ol the Age of BenevoleneeRobinson, suthor of 'The
Savage; Little, the sweet aad tender poet of Christian
feeling, the lamented Brainard, and many beside, whose
writings sre almost unknown, ssve by their kindred asso
ciates and friends.
With the names of those poets who within the last few
lVe eIIte?dedi V" reJ,"ul,on American lite
rature beyond the Atlantic, Bryant, Dana, Percival,
SMuue, Sigourney, Whittier, Willis, Ace. the public an!
familiar ; and we can assure them that there exists, though
long forgotten snd unknown, s mine of poetic wealth,
rich, varied and extensive, which will amply repay the la
hor of exploring it, and add undying lustre to the crown
which encircles the brow of American genius, la the pub
TSSJS1 Hropord *e shall rescue from the oblivion
to which they have long been consigned, and embalm in a
bright and imperishable form the numberless ? gems of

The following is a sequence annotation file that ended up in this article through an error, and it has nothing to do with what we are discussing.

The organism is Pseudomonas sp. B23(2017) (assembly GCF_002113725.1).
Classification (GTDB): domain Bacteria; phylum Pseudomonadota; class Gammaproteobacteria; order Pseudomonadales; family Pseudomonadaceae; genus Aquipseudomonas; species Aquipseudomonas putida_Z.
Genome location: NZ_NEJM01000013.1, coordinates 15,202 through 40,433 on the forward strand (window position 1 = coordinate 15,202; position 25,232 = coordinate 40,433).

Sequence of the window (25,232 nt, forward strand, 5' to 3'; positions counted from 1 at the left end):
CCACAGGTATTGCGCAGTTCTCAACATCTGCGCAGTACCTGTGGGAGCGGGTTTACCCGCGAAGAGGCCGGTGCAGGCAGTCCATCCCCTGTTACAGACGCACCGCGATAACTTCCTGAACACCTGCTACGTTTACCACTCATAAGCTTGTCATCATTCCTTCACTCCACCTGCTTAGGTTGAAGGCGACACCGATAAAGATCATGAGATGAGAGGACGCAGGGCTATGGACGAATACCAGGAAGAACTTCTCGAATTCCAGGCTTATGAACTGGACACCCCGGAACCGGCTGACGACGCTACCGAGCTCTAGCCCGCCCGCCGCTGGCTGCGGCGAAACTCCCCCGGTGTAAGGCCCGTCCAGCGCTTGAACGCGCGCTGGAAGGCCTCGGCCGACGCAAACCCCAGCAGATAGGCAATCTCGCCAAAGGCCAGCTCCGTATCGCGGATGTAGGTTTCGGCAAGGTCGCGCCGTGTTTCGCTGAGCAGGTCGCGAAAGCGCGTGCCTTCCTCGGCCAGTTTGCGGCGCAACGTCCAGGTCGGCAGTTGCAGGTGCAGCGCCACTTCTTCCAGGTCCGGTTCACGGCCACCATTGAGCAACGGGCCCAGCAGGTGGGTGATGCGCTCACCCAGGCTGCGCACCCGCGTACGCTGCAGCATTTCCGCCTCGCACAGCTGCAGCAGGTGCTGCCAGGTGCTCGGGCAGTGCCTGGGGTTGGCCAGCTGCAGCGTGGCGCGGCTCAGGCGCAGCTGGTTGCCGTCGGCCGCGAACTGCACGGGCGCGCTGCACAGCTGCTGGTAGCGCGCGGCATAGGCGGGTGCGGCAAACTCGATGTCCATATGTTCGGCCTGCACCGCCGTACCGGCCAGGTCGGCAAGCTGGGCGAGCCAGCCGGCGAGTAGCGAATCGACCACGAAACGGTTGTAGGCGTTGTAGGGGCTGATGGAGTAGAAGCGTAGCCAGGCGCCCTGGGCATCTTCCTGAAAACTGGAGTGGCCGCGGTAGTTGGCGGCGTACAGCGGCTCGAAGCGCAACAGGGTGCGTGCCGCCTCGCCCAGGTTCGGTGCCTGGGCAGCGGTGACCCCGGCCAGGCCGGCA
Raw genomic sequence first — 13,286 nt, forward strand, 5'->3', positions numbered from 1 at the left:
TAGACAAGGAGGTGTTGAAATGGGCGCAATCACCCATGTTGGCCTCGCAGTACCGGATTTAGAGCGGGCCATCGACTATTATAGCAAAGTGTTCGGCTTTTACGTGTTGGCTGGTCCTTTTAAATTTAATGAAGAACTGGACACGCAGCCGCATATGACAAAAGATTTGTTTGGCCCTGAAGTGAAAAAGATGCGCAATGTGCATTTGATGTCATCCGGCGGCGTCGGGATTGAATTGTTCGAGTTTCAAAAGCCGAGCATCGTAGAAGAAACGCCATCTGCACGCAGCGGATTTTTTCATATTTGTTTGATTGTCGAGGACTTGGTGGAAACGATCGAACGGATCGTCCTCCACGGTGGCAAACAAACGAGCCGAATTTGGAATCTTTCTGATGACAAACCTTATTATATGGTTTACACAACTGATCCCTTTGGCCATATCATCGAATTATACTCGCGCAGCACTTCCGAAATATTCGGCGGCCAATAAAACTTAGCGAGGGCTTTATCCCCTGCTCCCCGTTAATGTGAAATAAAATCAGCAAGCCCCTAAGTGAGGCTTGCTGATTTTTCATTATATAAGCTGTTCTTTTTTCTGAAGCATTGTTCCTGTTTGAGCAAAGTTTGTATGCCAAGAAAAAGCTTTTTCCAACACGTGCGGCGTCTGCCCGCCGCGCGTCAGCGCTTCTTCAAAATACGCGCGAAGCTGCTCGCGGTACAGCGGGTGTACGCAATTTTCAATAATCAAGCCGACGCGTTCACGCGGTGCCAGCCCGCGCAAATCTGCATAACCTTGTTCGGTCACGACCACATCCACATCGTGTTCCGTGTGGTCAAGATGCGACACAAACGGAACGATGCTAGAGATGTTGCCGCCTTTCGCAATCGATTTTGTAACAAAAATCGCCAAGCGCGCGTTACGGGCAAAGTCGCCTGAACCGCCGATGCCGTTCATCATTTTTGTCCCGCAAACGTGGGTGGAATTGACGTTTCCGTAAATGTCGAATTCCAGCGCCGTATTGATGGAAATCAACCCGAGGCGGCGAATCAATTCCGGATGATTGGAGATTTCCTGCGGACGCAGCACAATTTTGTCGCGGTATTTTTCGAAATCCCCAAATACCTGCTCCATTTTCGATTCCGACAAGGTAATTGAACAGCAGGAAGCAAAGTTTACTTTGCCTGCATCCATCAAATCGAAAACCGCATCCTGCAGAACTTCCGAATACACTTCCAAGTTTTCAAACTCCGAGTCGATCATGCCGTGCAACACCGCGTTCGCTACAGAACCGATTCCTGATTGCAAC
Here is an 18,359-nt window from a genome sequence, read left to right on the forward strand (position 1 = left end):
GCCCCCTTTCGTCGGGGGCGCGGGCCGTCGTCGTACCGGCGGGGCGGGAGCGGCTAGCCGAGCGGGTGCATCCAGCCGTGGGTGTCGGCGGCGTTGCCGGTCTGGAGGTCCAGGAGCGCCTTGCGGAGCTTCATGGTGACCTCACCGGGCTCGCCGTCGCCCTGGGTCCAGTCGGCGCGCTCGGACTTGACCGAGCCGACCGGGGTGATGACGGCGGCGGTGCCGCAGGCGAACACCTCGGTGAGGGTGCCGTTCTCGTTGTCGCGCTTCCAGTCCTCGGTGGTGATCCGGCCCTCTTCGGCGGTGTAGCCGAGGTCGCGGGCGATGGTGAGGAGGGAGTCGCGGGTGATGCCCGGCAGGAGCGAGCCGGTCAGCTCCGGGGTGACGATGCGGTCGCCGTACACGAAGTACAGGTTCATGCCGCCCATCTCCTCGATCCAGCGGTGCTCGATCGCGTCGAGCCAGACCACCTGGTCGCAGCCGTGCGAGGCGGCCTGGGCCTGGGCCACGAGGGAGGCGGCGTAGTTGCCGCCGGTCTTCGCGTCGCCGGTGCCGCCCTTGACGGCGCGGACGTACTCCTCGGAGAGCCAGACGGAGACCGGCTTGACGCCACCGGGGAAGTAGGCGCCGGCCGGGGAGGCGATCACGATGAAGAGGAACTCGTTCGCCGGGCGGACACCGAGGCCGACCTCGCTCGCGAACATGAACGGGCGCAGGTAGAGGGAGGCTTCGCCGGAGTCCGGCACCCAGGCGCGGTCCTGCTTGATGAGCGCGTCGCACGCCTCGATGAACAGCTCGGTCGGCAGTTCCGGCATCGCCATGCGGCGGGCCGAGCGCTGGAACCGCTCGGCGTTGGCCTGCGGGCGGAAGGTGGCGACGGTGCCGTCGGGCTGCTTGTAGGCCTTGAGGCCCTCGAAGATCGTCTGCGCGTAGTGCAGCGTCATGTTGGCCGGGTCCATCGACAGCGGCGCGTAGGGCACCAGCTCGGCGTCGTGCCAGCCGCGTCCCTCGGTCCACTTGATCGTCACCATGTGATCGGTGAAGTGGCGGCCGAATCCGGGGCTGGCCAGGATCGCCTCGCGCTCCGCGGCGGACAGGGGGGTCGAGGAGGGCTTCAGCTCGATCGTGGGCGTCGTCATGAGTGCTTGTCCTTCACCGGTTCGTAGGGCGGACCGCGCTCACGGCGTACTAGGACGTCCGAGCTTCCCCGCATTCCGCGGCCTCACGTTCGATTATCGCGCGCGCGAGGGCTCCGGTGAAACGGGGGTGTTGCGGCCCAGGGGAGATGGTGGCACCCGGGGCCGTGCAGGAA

purest ray, with which our researches into the literary an
tiquities of our country hsve endowed us ; and we are con
fident that every lover of his native land will reganl our
enterprise ss patriotic and deserving the support of the
citisens of the United States, as tending to elevate the
character of that country in the scale of nations, and ss
sen its claims to the station to which its children entitles
it. W ith this conviction we ask the patronage of the com
munity to aid ua in our undertaking, conacious that we
are meriting its support by exhibiting to the world a proud
evidence th*t America, in the riant strength of her Hercu
lean childhood, is destined erelong to cope in the arena of